Eurybia is from the Greek eurys meaning wide and baios meaning few (perhaps alluding to the few, wide-spreading florets); macrophylla is from the Latin for large leaf.
Eurybia is also the name of a Greek goddess.
Previously classified under the genus Aster.
Woods and clearings from Nova Scotia to Minnesota south to Illinois, Ohio and North Carolina.
Big-leaf Aster is useful in open shade gardens, native plant gardens, woodland gardens and wooded slopes, adding autumn color with low maintenance. The basal leaves make an excellent ground cover.
Noted for its large basal leaves. This is a woodland species that will grow in shade, but best flowering and growth is in part shade. It spreads by rhizomes and self-seeding to form colonies in optimum growing conditions. Big-leaf Aster is best grown in moist, well-drained, sandy loams in part shade.
Leaves and Stems
The leaves are heart-shaped, rough, sharply-toothed. Basal leaves are 4-8” wide. Ovate, stalkless upper leaves are much smaller. The large lower and basal leaves are the most recognizable characteristic, particularly the density of the population, and distinguish this from other blue-flowered asters that may be found in woodland habitats. Stems are often purplish and grow 1’- 2’ tall, but can be up to 4' tall in sunny locations. They are erect, stiff, unbranched, hairless to sparsely hairy. Basal leaves wither on flowering plants, while basal leaves of non-flowering plants may persist through to frost.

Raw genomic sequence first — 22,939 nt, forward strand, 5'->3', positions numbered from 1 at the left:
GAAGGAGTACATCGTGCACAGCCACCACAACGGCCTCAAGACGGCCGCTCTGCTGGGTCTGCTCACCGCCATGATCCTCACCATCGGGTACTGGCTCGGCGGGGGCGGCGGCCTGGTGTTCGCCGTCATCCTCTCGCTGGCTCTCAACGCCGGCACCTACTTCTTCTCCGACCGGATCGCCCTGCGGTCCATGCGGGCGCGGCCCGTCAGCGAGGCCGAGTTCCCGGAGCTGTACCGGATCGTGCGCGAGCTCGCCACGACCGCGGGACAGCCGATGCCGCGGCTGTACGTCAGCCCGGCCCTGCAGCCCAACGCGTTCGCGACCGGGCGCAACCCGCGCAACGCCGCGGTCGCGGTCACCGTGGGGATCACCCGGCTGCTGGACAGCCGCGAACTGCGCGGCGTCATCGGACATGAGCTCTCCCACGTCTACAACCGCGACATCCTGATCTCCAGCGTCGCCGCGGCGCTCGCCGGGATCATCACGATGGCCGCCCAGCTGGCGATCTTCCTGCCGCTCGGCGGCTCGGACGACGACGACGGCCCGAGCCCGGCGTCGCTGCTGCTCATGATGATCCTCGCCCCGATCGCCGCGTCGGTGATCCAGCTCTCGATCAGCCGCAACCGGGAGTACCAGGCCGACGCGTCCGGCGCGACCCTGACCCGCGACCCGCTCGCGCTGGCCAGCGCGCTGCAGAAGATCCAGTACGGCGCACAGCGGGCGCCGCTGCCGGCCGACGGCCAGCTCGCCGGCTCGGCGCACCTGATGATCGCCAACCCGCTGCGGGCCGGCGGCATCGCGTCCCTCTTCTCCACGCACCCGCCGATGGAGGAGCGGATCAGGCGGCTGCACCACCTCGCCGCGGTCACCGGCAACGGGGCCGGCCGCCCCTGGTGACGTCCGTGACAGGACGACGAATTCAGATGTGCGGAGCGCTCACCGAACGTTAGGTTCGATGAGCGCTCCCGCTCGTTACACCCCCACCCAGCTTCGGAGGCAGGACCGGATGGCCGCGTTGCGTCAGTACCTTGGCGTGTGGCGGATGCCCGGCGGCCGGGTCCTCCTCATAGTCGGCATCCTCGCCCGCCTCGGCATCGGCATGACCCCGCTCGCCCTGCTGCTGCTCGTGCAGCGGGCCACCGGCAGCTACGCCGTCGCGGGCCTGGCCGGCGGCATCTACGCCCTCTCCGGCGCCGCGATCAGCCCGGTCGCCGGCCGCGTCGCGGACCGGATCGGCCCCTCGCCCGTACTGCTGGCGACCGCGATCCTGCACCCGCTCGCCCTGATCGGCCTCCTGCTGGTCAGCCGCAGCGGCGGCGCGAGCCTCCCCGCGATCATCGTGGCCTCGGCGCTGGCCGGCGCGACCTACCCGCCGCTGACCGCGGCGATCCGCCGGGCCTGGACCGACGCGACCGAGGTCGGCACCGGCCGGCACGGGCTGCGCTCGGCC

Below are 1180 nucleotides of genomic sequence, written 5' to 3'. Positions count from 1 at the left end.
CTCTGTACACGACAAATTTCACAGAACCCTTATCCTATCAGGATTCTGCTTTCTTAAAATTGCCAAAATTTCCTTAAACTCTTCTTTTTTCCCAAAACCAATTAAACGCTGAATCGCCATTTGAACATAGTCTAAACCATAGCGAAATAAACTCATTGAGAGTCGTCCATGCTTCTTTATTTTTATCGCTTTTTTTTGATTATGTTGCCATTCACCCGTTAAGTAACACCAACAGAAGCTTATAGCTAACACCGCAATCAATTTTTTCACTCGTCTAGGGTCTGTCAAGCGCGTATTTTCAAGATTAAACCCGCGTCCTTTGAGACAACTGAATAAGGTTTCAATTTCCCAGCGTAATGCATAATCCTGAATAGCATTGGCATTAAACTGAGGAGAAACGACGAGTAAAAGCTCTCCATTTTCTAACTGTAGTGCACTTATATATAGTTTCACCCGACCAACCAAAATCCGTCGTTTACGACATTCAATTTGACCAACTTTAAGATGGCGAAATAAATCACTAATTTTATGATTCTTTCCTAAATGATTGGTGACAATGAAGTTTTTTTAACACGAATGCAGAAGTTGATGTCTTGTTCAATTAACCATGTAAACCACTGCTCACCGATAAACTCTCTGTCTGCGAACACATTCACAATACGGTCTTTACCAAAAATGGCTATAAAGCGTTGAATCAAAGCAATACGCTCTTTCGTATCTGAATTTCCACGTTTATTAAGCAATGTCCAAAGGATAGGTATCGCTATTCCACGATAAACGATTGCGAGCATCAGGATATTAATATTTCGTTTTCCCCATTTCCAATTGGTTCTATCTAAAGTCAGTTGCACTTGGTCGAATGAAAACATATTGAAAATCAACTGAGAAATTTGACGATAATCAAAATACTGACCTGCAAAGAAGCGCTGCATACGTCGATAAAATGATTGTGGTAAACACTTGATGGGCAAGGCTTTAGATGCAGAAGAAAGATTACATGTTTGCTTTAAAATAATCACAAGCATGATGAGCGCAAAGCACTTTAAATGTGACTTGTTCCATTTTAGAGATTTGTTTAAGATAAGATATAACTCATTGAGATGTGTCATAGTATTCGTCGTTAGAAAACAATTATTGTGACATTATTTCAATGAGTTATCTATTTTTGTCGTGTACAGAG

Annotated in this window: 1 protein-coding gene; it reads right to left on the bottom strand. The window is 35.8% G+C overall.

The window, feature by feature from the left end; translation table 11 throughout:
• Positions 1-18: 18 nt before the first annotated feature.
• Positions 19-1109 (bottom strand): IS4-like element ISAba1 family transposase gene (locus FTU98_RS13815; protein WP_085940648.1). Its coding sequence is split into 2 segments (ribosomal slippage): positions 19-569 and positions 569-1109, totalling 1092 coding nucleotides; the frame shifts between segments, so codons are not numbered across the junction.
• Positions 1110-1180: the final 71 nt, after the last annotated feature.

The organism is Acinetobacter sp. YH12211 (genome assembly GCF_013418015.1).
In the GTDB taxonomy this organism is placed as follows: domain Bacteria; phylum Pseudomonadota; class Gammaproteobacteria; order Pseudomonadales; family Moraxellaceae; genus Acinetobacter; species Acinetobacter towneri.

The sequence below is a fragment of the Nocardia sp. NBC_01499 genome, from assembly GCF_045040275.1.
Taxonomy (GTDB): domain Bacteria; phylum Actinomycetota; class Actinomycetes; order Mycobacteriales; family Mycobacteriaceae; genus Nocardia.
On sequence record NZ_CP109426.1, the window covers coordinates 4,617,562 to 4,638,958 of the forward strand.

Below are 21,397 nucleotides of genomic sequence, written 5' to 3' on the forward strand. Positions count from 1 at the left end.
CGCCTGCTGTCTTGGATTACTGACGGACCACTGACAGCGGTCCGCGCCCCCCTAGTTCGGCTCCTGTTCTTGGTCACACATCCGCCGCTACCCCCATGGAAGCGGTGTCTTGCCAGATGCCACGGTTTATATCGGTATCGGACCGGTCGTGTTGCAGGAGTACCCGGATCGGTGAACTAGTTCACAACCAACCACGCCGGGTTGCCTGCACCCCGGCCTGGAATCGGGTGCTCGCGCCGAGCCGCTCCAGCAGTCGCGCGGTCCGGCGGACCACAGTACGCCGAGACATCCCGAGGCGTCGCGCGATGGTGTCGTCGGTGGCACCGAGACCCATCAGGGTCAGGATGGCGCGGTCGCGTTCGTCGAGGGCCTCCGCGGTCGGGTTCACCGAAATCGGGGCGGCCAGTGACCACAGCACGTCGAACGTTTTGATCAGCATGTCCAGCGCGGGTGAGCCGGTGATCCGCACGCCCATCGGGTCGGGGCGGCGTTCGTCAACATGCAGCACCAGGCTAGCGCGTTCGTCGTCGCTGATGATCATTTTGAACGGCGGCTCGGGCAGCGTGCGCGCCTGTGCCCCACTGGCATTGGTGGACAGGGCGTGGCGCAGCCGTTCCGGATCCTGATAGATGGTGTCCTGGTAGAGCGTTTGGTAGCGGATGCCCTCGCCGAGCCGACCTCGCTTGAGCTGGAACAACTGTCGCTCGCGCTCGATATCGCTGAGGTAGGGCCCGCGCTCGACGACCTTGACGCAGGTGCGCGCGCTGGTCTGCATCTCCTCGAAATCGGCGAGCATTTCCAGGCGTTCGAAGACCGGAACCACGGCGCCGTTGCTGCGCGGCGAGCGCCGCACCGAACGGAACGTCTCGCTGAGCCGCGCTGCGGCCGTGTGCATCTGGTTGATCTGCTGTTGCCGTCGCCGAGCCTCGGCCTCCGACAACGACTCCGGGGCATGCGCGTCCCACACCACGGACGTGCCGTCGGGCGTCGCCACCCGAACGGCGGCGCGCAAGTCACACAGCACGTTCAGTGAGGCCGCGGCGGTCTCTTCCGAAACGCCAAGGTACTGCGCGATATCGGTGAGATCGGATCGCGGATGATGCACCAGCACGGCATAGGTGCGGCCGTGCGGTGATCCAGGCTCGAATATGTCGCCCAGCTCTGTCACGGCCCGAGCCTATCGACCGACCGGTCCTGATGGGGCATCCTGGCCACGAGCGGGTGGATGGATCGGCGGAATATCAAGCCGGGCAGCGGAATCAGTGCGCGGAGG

Flat-topped clusters of flowers with 9-20 violet to pale blue (rarely white) rays and yellow centers bloom on sticky, glandular flower stalks in August and September. Each flower base is surrounded by 4-6 layers of tiny green to purplish, hairy bracts, transitioning to 1-1/2 inch hairy, sticky flower stalks.
The fruit is a dry seed with a tuft of dull yellowish brown to orange-brown hairs to carry it off in the wind.
The flowers are attractive to bees, butterflies, and other insects, and this aster is the larval host for the Pearl Crescent butterfly (Phyciodes tharos).
Sow seeds outside in fall or provide cold stratification. This plant can also be propagated by "softwood" cuttings taken in late spring or by division of clumps in spring.
Tender, young leaves may be cooked and eaten as greens.
Performance Hall Garden, Staff Entry Garden (see garden map)
This species is also known colloquially as lumberjack toilet paper.
Plant Profile by Kathy Kling and Kate O'Dell